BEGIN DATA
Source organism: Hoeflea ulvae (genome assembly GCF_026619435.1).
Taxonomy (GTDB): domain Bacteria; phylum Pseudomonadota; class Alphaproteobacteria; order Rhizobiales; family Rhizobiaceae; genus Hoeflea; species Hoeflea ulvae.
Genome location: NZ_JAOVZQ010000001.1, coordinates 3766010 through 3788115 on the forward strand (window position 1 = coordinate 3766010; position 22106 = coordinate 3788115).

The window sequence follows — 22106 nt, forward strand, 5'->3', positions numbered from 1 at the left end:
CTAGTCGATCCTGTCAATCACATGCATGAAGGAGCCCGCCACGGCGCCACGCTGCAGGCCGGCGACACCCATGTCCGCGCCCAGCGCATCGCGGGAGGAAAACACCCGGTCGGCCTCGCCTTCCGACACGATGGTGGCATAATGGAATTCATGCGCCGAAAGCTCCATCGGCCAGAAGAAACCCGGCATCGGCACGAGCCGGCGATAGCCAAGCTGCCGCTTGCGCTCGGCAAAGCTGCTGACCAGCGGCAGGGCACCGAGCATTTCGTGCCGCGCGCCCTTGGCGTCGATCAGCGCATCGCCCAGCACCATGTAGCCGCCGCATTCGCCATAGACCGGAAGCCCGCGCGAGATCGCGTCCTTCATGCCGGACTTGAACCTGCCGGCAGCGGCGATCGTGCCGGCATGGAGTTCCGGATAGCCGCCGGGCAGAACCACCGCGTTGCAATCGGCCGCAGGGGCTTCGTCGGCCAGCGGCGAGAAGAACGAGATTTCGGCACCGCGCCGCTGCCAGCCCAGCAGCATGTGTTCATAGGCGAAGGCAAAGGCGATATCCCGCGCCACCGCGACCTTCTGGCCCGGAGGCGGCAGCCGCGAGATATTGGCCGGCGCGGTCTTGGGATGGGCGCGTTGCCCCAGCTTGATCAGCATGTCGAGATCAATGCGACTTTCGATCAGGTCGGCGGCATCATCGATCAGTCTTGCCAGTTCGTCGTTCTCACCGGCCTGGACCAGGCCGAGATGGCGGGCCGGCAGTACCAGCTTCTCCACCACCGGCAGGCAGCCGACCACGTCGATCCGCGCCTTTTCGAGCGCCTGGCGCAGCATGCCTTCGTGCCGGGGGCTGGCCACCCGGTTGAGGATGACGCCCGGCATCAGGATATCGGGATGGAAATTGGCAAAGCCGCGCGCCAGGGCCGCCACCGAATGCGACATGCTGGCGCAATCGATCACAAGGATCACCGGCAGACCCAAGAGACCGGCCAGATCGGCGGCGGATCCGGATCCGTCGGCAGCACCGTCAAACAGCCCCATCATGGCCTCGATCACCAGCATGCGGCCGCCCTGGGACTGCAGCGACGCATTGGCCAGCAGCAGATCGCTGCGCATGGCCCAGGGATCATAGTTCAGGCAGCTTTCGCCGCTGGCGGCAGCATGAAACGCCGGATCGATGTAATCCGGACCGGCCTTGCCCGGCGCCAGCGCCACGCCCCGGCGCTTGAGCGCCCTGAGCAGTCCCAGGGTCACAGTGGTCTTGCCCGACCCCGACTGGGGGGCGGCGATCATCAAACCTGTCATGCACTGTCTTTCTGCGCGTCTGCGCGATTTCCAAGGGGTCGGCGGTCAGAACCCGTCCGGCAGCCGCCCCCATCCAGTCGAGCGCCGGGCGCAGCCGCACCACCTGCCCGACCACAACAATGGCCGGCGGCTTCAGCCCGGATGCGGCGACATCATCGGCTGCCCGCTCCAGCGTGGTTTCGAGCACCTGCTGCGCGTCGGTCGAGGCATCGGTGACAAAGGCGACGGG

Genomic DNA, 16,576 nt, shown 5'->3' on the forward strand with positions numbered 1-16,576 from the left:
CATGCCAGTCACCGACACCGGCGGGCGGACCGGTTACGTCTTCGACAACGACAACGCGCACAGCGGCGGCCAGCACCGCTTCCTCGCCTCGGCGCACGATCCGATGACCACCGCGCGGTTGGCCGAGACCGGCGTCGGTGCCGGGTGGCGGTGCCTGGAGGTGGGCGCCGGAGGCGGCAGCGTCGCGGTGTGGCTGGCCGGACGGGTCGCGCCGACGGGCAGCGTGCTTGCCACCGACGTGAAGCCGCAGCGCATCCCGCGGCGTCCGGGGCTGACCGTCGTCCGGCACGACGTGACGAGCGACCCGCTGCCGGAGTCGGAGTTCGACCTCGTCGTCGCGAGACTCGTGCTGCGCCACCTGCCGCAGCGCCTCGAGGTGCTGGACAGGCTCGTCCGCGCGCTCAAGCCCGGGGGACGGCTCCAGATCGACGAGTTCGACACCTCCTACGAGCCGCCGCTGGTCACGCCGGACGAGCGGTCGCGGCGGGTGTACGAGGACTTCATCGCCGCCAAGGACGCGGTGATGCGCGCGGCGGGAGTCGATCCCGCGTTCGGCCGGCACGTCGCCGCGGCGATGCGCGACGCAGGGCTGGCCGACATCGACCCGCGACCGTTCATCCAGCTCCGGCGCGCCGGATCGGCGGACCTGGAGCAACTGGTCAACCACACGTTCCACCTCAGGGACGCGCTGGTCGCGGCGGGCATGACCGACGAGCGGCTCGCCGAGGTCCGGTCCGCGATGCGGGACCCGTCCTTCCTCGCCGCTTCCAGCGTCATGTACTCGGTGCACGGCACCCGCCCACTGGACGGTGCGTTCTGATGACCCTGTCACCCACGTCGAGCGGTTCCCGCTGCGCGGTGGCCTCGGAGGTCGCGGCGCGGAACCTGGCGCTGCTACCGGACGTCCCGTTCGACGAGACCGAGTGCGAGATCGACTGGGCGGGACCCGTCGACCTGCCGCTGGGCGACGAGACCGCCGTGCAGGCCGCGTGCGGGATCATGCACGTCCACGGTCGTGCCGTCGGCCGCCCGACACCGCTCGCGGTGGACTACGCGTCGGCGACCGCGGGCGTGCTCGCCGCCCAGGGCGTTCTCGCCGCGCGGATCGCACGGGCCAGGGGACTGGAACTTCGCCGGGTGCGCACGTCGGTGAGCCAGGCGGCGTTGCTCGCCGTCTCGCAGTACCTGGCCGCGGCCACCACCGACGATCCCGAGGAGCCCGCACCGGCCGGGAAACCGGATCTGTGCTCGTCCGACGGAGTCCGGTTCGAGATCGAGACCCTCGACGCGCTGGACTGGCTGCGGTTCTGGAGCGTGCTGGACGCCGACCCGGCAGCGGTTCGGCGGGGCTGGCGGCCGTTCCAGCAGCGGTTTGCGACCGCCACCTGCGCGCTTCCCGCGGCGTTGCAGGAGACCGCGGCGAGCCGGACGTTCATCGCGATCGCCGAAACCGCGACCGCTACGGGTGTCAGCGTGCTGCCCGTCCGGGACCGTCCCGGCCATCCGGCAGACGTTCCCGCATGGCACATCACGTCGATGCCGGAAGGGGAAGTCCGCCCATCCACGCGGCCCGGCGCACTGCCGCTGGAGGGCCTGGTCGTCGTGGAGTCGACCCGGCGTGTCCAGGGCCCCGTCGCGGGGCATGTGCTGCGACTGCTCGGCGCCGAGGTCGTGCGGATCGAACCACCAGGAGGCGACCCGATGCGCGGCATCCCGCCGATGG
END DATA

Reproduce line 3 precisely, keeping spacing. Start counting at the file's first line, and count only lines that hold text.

Genome location: NZ_JAOVZQ010000001.1, coordinates 3766010 through 3788115 on the forward strand (window position 1 = coordinate 3766010; position 22106 = coordinate 3788115).